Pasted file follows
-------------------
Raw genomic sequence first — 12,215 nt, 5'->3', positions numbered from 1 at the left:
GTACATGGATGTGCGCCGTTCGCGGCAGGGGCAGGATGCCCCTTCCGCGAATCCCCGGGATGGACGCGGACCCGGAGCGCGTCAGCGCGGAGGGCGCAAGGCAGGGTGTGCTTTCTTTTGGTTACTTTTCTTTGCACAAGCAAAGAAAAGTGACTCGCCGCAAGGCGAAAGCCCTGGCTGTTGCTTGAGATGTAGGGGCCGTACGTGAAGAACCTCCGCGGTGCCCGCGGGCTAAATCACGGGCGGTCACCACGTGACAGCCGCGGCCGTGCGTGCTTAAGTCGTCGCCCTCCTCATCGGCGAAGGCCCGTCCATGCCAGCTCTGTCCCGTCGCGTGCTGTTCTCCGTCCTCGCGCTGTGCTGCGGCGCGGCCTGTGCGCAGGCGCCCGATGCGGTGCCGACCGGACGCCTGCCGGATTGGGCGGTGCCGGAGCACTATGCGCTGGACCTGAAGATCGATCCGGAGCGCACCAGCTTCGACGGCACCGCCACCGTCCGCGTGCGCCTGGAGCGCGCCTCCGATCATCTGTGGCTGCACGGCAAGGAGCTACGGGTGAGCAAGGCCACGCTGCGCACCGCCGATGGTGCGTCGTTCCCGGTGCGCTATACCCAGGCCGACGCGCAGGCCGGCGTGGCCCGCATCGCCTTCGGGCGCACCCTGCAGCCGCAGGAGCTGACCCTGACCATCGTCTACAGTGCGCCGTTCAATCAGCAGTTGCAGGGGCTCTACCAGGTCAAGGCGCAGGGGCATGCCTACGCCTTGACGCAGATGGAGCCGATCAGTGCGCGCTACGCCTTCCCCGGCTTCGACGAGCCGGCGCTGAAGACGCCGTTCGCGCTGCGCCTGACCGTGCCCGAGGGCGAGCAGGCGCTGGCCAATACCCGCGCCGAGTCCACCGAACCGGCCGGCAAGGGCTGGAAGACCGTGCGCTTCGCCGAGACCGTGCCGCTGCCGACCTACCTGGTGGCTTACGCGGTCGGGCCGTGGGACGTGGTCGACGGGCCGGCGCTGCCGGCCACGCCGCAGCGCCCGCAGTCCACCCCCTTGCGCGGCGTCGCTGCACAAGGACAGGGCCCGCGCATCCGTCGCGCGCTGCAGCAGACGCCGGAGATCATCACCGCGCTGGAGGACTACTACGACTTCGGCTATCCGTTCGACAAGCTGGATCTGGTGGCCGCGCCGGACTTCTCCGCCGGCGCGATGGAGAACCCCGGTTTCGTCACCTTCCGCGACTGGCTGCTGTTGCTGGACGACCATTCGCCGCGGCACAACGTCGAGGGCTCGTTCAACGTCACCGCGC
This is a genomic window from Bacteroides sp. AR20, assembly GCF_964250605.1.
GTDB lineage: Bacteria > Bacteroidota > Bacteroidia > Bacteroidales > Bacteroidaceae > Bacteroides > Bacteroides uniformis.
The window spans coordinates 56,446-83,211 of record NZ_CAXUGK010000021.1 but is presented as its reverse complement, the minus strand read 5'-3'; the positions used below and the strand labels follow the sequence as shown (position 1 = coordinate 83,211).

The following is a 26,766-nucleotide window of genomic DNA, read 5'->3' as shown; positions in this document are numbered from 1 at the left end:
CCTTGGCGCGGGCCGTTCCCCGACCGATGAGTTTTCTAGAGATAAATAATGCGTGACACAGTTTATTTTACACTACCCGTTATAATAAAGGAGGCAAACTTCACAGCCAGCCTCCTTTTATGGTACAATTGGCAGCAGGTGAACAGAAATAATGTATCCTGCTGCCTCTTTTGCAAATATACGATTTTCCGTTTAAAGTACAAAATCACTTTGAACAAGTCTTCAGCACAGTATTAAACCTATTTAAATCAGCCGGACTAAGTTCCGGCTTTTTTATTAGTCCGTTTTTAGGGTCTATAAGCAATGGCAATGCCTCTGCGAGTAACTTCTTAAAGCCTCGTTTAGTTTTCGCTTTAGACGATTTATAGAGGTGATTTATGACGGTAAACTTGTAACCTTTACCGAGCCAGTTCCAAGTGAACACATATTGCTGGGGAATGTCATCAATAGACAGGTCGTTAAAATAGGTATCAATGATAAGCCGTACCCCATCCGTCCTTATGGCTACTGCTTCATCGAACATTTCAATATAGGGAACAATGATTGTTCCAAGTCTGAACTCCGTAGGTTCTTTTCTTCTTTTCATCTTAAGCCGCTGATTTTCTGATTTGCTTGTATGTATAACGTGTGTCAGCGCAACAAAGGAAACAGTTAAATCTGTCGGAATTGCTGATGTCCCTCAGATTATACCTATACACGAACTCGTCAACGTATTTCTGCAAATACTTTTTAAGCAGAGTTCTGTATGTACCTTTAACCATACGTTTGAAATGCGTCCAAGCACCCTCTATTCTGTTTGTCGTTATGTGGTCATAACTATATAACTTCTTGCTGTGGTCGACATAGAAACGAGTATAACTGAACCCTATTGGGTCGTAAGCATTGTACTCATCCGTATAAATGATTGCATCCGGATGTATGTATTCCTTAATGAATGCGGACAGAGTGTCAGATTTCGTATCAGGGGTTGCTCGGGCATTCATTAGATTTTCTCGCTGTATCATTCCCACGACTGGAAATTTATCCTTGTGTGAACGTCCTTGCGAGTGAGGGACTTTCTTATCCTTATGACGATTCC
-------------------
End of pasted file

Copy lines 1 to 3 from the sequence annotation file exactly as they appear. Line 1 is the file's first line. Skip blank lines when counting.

Raw genomic sequence first — 12,215 nt, 5'->3', positions numbered from 1 at the left:
GTACATGGATGTGCGCCGTTCGCGGCAGGGGCAGGATGCCCCTTCCGCGAATCCCCGGGATGGACGCGGACCCGGAGCGCGTCAGCGCGGAGGGCGCAAGGCAGGGTGTGCTTTCTTTTGGTTACTTTTCTTTGCACAAGCAAAGAAAAGTGACTCGCCGCAAGGCGAAAGCCCTGGCTGTTGCTTGAGATGTAGGGGCCGTACGTGAAGAACCTCCGCGGTGCCCGCGGGCTAAATCACGGGCGGTCACCACGTGACAGCCGCGGCCGTGCGTGCTTAAGTCGTCGCCCTCCTCATCGGCGAAGGCCCGTCCATGCCAGCTCTGTCCCGTCGCGTGCTGTTCTCCGTCCTCGCGCTGTGCTGCGGCGCGGCCTGTGCGCAGGCGCCCGATGCGGTGCCGACCGGACGCCTGCCGGATTGGGCGGTGCCGGAGCACTATGCGCTGGACCTGAAGATCGATCCGGAGCGCACCAGCTTCGACGGCACCGCCACCGTCCGCGTGCGCCTGGAGCGCGCCTCCGATCATCTGTGGCTGCACGGCAAGGAGCTACGGGTGAGCAAGGCCACGCTGCGCACCGCCGATGGTGCGTCGTTCCCGGTGCGCTATACCCAGGCCGACGCGCAGGCCGGCGTGGCCCGCATCGCCTTCGGGCGCACCCTGCAGCCGCAGGAGCTGACCCTGACCATCGTCTACAGTGCGCCGTTCAATCAGCAGTTGCAGGGGCTCTACCAGGTCAAGGCGCAGGGGCATGCCTACGCCTTGACGCAGATGGAGCCGATCAGTGCGCGCTACGCCTTCCCCGGCTTCGACGAGCCGGCGCTGAAGACGCCGTTCGCGCTGCGCCTGACCGTGCCCGAGGGCGAGCAGGCGCTGGCCAATACCCGCGCCGAGTCCACCGAACCGGCCGGCAAGGGCTGGAAGACCGTGCGCTTCGCCGAGACCGTGCCGCTGCCGACCTACCTGGTGGCTTACGCGGTCGGGCCGTGGGACGTGGTCGACGGGCCGGCGCTGCCGGCCACGCCGCAGCGCCCGCAGTCCACCCCCTTGCGCGGCGTCGCTGCACAAGGACAGGGCCCGCGCATCCGTCGCGCGCTGCAGCAGACGCCGGAGATCATCACCGCGCTGGAGGACTACTACGACTTCGGCTATCCGTTCGACAAGCTGGATCTGGTGGCCGCGCCGGACTTCTCCGCCGGCGCGATGGAGAACCCCGGTTTCGTCACCTTCCGCGACTGGCTGCTGTTGCTGGACGACCATTCGCCGCGGCACAACGTCGAGGGCTCGTTCAACGTCACCGCGC
This is a genomic window from Bacteroides sp. AR20, assembly GCF_964250605.1.